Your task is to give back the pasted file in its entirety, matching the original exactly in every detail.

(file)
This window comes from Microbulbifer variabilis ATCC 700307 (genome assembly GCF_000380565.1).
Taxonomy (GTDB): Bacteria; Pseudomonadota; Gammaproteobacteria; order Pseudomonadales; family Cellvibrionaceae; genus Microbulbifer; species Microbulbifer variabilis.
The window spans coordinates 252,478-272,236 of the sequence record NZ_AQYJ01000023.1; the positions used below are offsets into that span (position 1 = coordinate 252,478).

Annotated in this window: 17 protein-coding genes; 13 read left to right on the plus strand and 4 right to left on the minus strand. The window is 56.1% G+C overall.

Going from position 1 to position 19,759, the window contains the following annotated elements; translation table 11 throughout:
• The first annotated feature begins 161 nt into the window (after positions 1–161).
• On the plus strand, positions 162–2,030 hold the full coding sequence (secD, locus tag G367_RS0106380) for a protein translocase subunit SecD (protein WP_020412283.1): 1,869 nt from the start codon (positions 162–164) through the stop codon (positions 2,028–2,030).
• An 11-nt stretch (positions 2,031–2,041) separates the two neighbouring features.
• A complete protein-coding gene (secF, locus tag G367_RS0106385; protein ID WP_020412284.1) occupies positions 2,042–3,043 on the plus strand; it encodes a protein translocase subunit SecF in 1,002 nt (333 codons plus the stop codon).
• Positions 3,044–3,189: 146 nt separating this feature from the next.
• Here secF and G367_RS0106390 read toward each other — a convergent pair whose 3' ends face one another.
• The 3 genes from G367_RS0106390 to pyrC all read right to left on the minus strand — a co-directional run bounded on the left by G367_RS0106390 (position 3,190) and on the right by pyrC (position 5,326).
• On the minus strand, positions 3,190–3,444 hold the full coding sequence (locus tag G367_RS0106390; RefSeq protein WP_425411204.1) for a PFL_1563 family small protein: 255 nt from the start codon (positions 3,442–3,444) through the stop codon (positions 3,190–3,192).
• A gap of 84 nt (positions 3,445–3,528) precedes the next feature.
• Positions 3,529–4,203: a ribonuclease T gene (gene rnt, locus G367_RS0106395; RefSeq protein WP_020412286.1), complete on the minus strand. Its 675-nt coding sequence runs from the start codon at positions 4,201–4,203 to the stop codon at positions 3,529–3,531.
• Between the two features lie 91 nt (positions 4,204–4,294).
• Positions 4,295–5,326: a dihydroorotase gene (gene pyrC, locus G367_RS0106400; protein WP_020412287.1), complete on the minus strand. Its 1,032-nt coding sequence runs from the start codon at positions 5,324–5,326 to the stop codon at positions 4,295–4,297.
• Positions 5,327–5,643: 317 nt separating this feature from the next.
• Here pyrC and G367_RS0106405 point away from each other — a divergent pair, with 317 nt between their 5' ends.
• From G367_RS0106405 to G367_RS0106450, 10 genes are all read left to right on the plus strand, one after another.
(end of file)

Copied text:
This window comes from Microbulbifer variabilis ATCC 700307 (genome assembly GCF_000380565.1).
Taxonomy (GTDB): Bacteria; Pseudomonadota; Gammaproteobacteria; order Pseudomonadales; family Cellvibrionaceae; genus Microbulbifer; species Microbulbifer variabilis.
The window spans coordinates 252,478-272,236 of the sequence record NZ_AQYJ01000023.1; the positions used below are offsets into that span (position 1 = coordinate 252,478).

Annotated in this window: 17 protein-coding genes; 13 read left to right on the plus strand and 4 right to left on the minus strand. The window is 56.1% G+C overall.

Going from position 1 to position 19,759, the window contains the following annotated elements; translation table 11 throughout:
• The first annotated feature begins 161 nt into the window (after positions 1–161).
• On the plus strand, positions 162–2,030 hold the full coding sequence (secD, locus tag G367_RS0106380) for a protein translocase subunit SecD (protein WP_020412283.1): 1,869 nt from the start codon (positions 162–164) through the stop codon (positions 2,028–2,030).
• An 11-nt stretch (positions 2,031–2,041) separates the two neighbouring features.
• A complete protein-coding gene (secF, locus tag G367_RS0106385; protein ID WP_020412284.1) occupies positions 2,042–3,043 on the plus strand; it encodes a protein translocase subunit SecF in 1,002 nt (333 codons plus the stop codon).
• Positions 3,044–3,189: 146 nt separating this feature from the next.
• Here secF and G367_RS0106390 read toward each other — a convergent pair whose 3' ends face one another.
• The 3 genes from G367_RS0106390 to pyrC all read right to left on the minus strand — a co-directional run bounded on the left by G367_RS0106390 (position 3,190) and on the right by pyrC (position 5,326).
• On the minus strand, positions 3,190–3,444 hold the full coding sequence (locus tag G367_RS0106390; RefSeq protein WP_425411204.1) for a PFL_1563 family small protein: 255 nt from the start codon (positions 3,442–3,444) through the stop codon (positions 3,190–3,192).
• A gap of 84 nt (positions 3,445–3,528) precedes the next feature.
• Positions 3,529–4,203: a ribonuclease T gene (gene rnt, locus G367_RS0106395; RefSeq protein WP_020412286.1), complete on the minus strand. Its 675-nt coding sequence runs from the start codon at positions 4,201–4,203 to the stop codon at positions 3,529–3,531.
• Between the two features lie 91 nt (positions 4,204–4,294).
• Positions 4,295–5,326: a dihydroorotase gene (gene pyrC, locus G367_RS0106400; protein WP_020412287.1), complete on the minus strand. Its 1,032-nt coding sequence runs from the start codon at positions 5,324–5,326 to the stop codon at positions 4,295–4,297.
• Positions 5,327–5,643: 317 nt separating this feature from the next.
• Here pyrC and G367_RS0106405 point away from each other — a divergent pair, with 317 nt between their 5' ends.
• From G367_RS0106405 to G367_RS0106450, 10 genes are all read left to right on the plus strand, one after another.